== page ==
Conversely inelastic demand is where the % change in demand is lower than the fall in price. With inelastic demand increases in price will create higher total revenues.

The value of demand elasticity can be anything from zero to infinity. If the value is less than 1 demand is inelastic, ie the quantity demanded falls by a smaller percentage than price. If the value is greater than 1 demand is elastic, ie the quantity demanded falls by a greater percentage than price. the price elasticity of demand is relevant to total spending on the good or service. Total expenditure is important to both suppliers (sales revenues) and governments (tax revenues). When demand is elastic total expenditure will fall when prices rise. When demand is inelastic total expenditure will rise when prices rise.

There are several factors affecting price elasticity of demand - what are they? Discussion - The availability of close substitutes. This enables customers to switch to alternatives. Discuss various examples: Food Synthetic fabrics

The time period. Markets are constantly changing and consumers may adjust their buying habits over a period of time when faced with a price increase, finding substitute products or alternative suppliers. Inelastic demand may become elastic over a period of time. Discuss various examples: Competitor pricing. If a competitor keeps prices unchanged in the face of a price increase then the firm raising prices is likely to lose market share, ie demand is elastic. If a price reduction is matched by the competitors then it is likely to produce inelastic demand at lower prices.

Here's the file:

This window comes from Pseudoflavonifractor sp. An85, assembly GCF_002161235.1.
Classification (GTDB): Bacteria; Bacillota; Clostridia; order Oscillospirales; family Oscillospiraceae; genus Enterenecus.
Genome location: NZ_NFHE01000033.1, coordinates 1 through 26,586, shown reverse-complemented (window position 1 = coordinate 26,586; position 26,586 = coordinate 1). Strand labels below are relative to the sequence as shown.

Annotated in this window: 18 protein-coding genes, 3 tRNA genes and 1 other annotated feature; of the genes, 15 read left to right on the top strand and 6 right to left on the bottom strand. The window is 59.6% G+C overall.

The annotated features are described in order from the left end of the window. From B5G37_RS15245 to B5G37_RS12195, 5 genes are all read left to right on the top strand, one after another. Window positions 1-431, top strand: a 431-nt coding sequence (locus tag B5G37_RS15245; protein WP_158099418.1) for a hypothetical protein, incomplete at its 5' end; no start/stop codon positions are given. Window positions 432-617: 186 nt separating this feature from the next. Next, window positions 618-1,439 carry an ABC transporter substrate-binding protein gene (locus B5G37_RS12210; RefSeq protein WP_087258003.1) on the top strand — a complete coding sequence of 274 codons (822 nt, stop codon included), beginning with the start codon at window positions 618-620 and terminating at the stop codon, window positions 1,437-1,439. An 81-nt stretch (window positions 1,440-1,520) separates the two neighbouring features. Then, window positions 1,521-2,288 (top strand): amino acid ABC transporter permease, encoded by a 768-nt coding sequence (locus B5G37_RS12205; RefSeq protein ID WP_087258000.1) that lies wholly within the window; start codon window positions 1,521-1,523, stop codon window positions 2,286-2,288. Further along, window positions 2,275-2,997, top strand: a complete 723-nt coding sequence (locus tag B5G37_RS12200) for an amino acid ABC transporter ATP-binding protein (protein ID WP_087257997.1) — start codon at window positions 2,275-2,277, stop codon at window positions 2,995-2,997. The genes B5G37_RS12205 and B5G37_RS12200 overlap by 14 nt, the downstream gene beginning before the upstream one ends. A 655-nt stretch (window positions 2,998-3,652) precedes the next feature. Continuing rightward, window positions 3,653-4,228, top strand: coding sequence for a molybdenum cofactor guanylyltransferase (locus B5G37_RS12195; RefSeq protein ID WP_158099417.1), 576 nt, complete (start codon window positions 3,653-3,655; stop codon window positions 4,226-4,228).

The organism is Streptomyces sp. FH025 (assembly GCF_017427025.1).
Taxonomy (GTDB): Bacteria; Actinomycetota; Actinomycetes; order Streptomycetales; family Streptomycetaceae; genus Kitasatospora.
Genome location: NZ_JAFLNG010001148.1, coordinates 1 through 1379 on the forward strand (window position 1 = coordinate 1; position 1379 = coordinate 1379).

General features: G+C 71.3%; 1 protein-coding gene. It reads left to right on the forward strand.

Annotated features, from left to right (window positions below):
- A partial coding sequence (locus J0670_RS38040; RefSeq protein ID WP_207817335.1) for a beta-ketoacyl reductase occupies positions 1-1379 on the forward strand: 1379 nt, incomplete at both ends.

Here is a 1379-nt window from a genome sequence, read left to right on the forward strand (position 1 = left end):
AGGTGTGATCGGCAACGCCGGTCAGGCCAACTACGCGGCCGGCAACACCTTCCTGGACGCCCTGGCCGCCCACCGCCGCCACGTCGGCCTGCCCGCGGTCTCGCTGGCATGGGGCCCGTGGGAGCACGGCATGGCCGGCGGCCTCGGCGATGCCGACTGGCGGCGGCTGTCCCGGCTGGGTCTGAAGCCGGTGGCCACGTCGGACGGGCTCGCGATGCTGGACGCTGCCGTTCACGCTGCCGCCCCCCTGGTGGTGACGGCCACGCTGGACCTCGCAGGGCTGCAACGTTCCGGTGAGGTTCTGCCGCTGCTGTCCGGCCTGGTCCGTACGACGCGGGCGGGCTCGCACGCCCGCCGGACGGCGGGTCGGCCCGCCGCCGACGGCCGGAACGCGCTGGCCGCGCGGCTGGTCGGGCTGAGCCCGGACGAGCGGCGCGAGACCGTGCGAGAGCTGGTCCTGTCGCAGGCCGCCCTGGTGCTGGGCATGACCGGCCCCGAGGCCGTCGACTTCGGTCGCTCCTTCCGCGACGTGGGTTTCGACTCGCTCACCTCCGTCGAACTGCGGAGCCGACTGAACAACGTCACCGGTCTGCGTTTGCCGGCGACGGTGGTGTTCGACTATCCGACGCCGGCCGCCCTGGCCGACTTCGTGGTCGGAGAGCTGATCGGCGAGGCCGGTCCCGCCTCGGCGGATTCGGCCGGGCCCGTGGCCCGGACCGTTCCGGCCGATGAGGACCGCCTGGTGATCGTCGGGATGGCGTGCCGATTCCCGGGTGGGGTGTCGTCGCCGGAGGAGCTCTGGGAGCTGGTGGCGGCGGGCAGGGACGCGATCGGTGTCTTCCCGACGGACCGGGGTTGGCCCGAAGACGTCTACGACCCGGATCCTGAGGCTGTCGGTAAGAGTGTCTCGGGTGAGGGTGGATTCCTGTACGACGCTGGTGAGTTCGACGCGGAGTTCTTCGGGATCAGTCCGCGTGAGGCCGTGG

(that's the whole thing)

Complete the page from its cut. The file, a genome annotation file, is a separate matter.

And finally, one of the big users of PED thinking is government when setting taxation on certain products. Three products tend be almost perfectly inelastic, ie demand does not fall when prices rise: Tobacco Alcohol Petrol/diesel Which is why these items are so heavily taxed. But is this a sustainable policy. Tobacco and alcohol are both associated with health issues which require funding for treatment. The taxes help to fund the state funded medical services. But if tax increases start to reduce consumption then tax revenues will fall creating a potential gap between cost of health services and the tax revenue generated. Bear in mind that alcohol and tobacco related illnesses often continue long after a person stops/reduces consumption. Food for thought

Richard Bostock Updated October 2010